I once heard it said that to change a man’s mind, you have to change the mind of the man next to him first. It is no secret that the opinions, feedback and recommendations of those we trust always carry much weight.
Purchasing decisions are rarely made by one or even two people. There will be many influencers involved – each will have their own agenda, make their own judgements and form their own decisions. There may well be an ultimate decision maker, but at every stage of the buying cycle there will be people that exert influence, to a lesser or greater degree.
So, if the opinions of influencers have so much value, it makes sense that as a seller you need to identify who these people are.
Who are they and how much influence do they have?
The number and type of influencers, the roles they play and the level of influence they exert will vary widely from prospect to prospect. However in general terms there are five key influencer types you need to be aware of:
- User Influencers: the people or teams that will ultimately utilise or benefit from your product or service
- Financial Influencers: Accountants, financial controllers and CFO’s; those looking at Profit & Loss , or who may ultimately give final approval to buy
- Researcher Influencers: people who have been tasked with scouring the market for possible solutions to a problem faced by their organisation, and presenting the options
- Reference Influencers: people within or outside of the organisation that have worked with you before. They could reside at any level, and could be a business partner, supplier or end customer. What they have to offer is valuable first-hand testimony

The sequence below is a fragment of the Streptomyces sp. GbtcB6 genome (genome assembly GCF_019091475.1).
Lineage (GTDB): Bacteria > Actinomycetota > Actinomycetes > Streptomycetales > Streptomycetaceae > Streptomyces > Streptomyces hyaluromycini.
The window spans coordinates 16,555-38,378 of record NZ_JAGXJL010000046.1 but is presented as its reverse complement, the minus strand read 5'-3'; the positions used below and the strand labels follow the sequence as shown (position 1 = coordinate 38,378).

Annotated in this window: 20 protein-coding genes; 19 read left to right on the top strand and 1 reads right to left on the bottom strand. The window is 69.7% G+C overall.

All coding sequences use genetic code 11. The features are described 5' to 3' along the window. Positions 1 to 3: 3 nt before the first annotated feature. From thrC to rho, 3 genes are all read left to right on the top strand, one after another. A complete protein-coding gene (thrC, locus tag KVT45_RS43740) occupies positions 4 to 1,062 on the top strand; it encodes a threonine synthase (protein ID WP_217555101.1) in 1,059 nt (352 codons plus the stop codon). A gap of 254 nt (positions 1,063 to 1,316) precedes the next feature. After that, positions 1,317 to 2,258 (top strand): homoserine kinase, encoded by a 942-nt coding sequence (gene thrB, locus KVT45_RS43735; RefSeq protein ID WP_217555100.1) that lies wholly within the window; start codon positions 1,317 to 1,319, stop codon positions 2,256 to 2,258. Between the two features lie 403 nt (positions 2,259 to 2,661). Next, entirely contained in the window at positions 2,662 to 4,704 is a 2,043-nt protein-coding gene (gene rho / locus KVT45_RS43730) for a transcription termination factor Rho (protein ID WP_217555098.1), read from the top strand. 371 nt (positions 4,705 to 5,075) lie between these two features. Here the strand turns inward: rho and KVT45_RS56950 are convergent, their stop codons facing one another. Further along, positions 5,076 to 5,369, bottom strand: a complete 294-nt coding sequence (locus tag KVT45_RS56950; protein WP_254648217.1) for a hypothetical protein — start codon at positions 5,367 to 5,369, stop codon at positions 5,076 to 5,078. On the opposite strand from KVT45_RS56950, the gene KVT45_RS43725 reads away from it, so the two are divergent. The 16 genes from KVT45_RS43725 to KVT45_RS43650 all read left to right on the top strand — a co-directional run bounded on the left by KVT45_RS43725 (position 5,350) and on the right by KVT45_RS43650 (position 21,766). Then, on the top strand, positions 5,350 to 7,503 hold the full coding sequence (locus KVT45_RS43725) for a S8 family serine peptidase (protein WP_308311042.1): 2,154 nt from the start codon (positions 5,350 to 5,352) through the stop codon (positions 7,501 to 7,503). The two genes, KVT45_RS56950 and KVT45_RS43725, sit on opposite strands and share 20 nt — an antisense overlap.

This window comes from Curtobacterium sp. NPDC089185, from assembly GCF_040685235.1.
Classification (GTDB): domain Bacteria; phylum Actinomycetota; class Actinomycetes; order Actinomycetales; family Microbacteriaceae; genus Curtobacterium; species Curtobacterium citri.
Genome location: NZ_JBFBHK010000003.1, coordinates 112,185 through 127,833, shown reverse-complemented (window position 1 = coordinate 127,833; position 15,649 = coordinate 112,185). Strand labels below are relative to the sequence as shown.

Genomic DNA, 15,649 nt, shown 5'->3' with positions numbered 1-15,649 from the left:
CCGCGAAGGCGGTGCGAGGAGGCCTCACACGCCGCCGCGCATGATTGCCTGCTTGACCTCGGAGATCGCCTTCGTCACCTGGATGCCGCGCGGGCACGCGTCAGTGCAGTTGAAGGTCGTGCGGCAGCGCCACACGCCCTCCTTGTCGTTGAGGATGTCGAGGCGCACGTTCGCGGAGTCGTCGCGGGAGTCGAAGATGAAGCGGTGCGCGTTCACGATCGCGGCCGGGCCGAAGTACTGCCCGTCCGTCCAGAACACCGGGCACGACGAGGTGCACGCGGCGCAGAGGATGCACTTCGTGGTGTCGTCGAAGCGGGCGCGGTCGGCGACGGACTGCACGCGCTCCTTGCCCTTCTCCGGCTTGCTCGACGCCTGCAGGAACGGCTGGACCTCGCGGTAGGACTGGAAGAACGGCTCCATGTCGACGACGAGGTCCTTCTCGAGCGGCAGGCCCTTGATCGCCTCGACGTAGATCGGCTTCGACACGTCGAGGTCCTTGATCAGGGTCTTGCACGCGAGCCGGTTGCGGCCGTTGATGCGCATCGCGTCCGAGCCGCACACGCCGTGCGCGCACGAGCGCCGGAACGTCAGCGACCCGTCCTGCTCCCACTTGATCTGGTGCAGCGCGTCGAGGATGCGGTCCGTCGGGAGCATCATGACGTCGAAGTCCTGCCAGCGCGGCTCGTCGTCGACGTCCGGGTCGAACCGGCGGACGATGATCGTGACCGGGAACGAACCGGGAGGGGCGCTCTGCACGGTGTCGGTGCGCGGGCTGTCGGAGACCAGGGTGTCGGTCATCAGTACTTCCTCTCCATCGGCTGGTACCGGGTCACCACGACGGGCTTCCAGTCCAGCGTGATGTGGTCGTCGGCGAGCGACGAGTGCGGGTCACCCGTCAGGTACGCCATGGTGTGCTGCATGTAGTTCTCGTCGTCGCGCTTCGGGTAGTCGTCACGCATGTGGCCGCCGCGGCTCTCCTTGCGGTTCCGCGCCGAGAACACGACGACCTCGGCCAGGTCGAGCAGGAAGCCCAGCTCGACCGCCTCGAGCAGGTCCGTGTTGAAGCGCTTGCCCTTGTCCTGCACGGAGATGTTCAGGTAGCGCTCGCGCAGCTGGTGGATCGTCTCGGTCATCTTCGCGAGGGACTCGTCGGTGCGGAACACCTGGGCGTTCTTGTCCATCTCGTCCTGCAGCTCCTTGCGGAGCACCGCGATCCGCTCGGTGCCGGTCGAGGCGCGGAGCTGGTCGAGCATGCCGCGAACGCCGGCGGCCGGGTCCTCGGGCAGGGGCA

- Market Influencers: external reviewers, journalists, bloggers, market commentators. One good or bad word from them in a public forum can be very persuasive
One thing to remember – they don’t have to be a person of influence to be influential. Look inside, outside and all around the box. Don’t just head straight to the top.
As our guest blogger Frank Bennett recently discussed, he was once found by a social seller despite the fact his profile wasn’t openly linked to the organisation in question. He was not a CEO, VP or MD; he was a consultant, but a highly influential one. A smart social seller looked beyond his job title, identified him as an influencer and understood that he was the right person to talk to about the solution they had to offer, and as a result won the contract. That social seller was one of our own – we do actually practice what we preach!
So how to spot them in the crowd?
Social media has made these people more readable. There is so much information out there that can help you understand who the influencers are, how much weight their opinion carries and how they can help you make a sale. The challenge, of course, is sorting through the white noise and uncovering the insight you need in order to reach out to them.
To find out how Artesian is making this process simple for the most successful social sellers click here.
Of course if you want to really disrupt the status quo, the best way is to become an influencer in your own right. Take a look at our next blog for more on how to establish and exert your own influence.